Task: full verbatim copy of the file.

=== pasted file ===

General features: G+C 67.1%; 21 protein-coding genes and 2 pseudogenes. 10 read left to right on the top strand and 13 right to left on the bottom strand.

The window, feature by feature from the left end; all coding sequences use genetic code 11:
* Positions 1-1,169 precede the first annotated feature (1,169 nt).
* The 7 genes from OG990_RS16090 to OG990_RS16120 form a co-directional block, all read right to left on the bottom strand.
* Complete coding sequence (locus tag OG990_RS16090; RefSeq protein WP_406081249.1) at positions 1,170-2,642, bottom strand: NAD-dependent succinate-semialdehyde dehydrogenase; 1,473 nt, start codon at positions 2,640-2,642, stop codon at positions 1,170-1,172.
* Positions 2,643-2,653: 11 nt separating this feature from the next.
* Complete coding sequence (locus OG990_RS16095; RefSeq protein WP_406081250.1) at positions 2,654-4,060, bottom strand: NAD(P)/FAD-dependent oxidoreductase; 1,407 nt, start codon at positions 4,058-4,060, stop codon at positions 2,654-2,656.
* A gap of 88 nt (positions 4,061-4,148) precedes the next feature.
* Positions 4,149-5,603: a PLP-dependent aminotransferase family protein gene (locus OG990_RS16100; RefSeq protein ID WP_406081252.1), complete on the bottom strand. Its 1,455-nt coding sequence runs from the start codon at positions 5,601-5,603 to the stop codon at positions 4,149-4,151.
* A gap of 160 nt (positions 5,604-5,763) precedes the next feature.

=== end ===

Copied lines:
General features: G+C 67.1%; 21 protein-coding genes and 2 pseudogenes. 10 read left to right on the top strand and 13 right to left on the bottom strand.

The window, feature by feature from the left end; all coding sequences use genetic code 11:
* Positions 1-1,169 precede the first annotated feature (1,169 nt).
* The 7 genes from OG990_RS16090 to OG990_RS16120 form a co-directional block, all read right to left on the bottom strand.
* Complete coding sequence (locus tag OG990_RS16090; RefSeq protein WP_406081249.1) at positions 1,170-2,642, bottom strand: NAD-dependent succinate-semialdehyde dehydrogenase; 1,473 nt, start codon at positions 2,640-2,642, stop codon at positions 1,170-1,172.
* Positions 2,643-2,653: 11 nt separating this feature from the next.
* Complete coding sequence (locus OG990_RS16095; RefSeq protein WP_406081250.1) at positions 2,654-4,060, bottom strand: NAD(P)/FAD-dependent oxidoreductase; 1,407 nt, start codon at positions 4,058-4,060, stop codon at positions 2,654-2,656.
* A gap of 88 nt (positions 4,061-4,148) precedes the next feature.
* Positions 4,149-5,603: a PLP-dependent aminotransferase family protein gene (locus OG990_RS16100; RefSeq protein ID WP_406081252.1), complete on the bottom strand. Its 1,455-nt coding sequence runs from the start codon at positions 5,601-5,603 to the stop codon at positions 4,149-4,151.
* A gap of 160 nt (positions 5,604-5,763) precedes the next feature.